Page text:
Team Lotus get their gearboxes from Red Bull. Hispania get their drivers. It will be interesting to see how the standings change with Red Bull’s own driver on the team. Maybe they’ll get that 12th place finish they dream of and beat Team Lotus. Maybe not. A driver can only make the car go so far. Team Lotuses are still much better than HRTs in normal conditions.

Not again Hispania!

Young Australian driver Daniel Ricciardo – currently Toro Rosso and Red Bull reserve – looks like he might be breaking into the F1 world very soon indeed. Because Hispania are at it again. They look to be setting aside Narain Karthikeyan for the majority of the rest of the season, apart fromm the Indian Grand Prix, and replacing him with the Aussie.
So far Hispania have made no announcement about this, so take the news with a pinch of salt until then. It’s also not on Autosport yet. The first reports came from the Australian media.
So is this a safe risk for Daniel? He already has his Formula Renault 3.5 campaign to worry about. On the other hand, Carlin’s Robert Wickens and his ISR teammate Kevin Korjus look to be dominating there. He might not have a chance to win. Besides that, driving with Hispania unfortunately doesn’t seem to do your reputation any good. It’s for ‘deseperate’ drivers at the moment (Tonio Liuzzi in particular).
I like Hispania. But I’m not sure taking Narain out mid-season is a good idea. He hasn’t raced in F1 for a while so he will take a little time to get back on pace. We shall see. But every time HRT do this my respect for them drops. Ricciardo will be the seventh driver to sit in an HRT in their two seasons!

Exhausting Monaco GP with overtakes

That was… incredible! Vettel gets yet another victory in the bag. No pole to flag this time, especially after his crew messed up the pit stop. But the team’s decision to run a 1-stop strategy served him well. Vettel, Kobayashi and Liuzzi all did 1-stop races, and Petrov had only done one before his crash.
Petrov was hurt but not seriously when the front runners of Vettel, Alonso and Button got tangled up with his group of runners. Unlike last year, five of the drivers from the three youngest teams finished, with Trulli ahead of Kovalainen in his second P13 of 2011.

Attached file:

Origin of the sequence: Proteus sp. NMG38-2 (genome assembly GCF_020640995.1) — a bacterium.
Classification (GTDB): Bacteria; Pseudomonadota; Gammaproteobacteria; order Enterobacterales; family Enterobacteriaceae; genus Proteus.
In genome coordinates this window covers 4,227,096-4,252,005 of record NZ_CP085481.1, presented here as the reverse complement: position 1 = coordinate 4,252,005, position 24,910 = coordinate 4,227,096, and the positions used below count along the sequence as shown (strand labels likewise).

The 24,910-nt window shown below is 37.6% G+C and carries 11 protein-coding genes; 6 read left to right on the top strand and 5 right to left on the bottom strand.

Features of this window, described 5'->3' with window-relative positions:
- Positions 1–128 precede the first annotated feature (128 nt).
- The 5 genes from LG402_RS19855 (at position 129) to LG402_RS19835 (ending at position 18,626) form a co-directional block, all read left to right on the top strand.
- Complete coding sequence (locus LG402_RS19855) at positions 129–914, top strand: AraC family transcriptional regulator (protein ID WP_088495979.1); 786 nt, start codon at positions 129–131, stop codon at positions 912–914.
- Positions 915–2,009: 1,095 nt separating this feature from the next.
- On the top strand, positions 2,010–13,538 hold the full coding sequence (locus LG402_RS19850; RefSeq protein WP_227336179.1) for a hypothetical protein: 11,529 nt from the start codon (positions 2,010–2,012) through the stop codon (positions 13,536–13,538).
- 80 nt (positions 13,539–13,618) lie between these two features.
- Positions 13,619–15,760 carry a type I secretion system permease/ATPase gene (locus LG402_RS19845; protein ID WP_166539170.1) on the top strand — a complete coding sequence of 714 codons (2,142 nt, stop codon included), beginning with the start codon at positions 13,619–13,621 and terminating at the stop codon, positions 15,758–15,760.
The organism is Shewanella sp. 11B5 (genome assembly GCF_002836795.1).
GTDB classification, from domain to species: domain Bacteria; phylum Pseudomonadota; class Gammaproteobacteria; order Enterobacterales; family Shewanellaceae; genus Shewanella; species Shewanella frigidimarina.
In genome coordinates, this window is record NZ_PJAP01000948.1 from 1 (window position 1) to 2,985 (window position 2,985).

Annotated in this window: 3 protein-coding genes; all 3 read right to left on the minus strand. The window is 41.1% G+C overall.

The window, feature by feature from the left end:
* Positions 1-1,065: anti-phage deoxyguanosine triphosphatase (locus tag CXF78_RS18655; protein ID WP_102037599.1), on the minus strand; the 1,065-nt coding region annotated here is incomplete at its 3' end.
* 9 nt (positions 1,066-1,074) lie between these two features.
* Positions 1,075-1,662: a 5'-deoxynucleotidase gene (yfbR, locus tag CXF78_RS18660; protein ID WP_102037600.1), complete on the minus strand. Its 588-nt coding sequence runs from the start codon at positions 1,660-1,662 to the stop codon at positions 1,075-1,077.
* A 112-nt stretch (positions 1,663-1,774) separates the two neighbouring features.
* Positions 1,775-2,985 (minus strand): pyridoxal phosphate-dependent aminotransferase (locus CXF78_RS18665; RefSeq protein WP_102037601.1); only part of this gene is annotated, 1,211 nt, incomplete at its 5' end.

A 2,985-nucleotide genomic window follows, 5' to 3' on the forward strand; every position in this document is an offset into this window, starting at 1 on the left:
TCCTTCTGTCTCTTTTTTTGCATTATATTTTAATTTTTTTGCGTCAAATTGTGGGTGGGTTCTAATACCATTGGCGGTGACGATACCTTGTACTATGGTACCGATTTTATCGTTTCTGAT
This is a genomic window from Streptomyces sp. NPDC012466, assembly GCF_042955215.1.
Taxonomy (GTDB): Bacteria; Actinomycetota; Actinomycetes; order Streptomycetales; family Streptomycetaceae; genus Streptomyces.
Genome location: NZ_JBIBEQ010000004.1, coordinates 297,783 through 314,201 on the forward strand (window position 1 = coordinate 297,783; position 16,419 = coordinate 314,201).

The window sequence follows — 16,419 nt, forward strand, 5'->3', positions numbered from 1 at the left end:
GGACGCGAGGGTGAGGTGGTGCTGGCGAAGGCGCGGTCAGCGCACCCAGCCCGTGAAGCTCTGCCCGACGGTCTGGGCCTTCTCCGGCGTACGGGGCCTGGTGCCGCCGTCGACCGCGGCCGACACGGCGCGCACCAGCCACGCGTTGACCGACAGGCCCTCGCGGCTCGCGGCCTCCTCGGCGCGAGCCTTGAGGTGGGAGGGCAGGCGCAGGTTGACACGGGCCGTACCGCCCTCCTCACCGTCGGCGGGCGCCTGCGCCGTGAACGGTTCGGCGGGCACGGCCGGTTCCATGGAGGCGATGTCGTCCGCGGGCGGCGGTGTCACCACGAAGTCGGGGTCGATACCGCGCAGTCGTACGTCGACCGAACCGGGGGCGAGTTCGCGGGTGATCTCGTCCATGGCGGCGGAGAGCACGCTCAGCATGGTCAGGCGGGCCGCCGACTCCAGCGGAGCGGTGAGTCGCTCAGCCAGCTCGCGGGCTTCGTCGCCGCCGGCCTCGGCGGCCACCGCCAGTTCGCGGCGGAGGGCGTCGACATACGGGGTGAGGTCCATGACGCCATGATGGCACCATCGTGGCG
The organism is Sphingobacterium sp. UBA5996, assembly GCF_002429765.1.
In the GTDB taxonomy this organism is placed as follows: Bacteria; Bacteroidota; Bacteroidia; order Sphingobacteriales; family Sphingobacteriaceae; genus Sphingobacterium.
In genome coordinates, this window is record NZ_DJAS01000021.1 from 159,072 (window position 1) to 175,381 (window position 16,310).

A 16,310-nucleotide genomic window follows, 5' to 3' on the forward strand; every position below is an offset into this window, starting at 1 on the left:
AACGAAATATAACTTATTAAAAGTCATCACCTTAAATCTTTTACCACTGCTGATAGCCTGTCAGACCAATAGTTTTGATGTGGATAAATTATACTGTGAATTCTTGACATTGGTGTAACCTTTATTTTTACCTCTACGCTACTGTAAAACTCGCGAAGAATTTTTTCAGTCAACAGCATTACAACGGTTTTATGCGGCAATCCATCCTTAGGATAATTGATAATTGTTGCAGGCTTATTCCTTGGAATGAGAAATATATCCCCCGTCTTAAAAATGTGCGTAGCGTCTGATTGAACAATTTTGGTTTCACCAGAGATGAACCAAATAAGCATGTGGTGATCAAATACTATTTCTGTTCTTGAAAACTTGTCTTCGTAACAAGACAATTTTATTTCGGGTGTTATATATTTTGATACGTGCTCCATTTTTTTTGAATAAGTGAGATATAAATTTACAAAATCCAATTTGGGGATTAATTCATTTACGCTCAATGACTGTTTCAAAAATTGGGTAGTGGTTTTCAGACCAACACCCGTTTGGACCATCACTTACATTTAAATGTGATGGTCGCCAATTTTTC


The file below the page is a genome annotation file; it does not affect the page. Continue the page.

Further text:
Williams got points for the first time, breaking their duck despite Hamilton taking out Pastor Maldonado. The McLaren driver had a scrappy race causing Massa and Maldonado’s crashes. Sutil was the driver who caused the mega crash at the end that took Petrov and Alguersuari out and resulted in the red flag. Thanks to the red flag, Vettel was able to put on fresh tyres and easily maintained his lead in the final laps. However, Webber managed to set another fastest lap: his fourth of the season with a 1:16.234. It’s still 1.8s off Schumacher’s 2004 record.
Kobayashi got up from 12th to 4th before having to give a place up to Webber in the final stages when he cut the chicane. However he stayed ahead of Hamilton. Sutil finished P7, a lap behind but ahead of Heidfeld, Barrichello and Buemi.
The other race retirees were Schumacher, whose car died on him just outside the pits, and Glock. There were two safety car periods. This race weekend has seen five red flags, two injured drivers and a lot of crashes. But it has also seen overtakes, a fierce battle for the lead, and fairly durable Pirellis.

There are bound to be penalties, with Hamilton expected to recieve one for the Maldonado incident (the Williams driver was classified as he had completed enough of the race laps), and D’Ambrosio also for not allowing the Lotuses through in the final laps despite blue flags. So we shall see…

There was a FR 3.5 race this morning. Ricciardo won. Nothing exciting though. They use fairly durable Michelin tyres, so there was less of the unpredictability. Championship table will also be updated for that series.

Morning practices

First up today was Formula Renault 3.5, and Daniel Ricciardo set the fastest time. He won at Monaco last year, though the race has been won by rookies three years running. It was a fairly standard session.

Today’s Formula One FP1 was not standard at all. Narain Karthikeyan was the first man to set times on the track, first at almost 1:40, but quickly bringing the times down. Then the other cars got on track and went even faster. Felipe Massa set a 1:18.582. Then there was a red flag, caused by a water leak on the start/finish straight. It was quickly fixed (yeah, I know!) and the session began again.
After that, they got faster. Karthikeyan ran 37 laps – almost half race distance – in the session, but still ended up botttom. Webber didn’t set a time due to a gearbox problem. Liuzzi and Schumacher both crashed out – Liuzzi at the chicane coming out of the tunnel, and Schumacher at Ste Devote. Watching the drivers tear around Monaco almost daring themselves to hit the walls is a very scary experience. The fastest lap was set by Vettel, with Alonso and Rosberg just behind. Hamilton got caught up in traffic and was unable to join them.

Schumacher’s crash delayed the start of GP2 practice by 10 minutes, as repairs were needed. It seems like the whole track is falling apart! The session was filled with a smattering of yellow flags and a red flag, caused by an accident not a water leak. Monaco is a dangerous, smashy track that only the best drivers can survive. That’s why Nick Heidfeld has a 90% finish record here. Romain Grosjean went fastest in the GP2 session.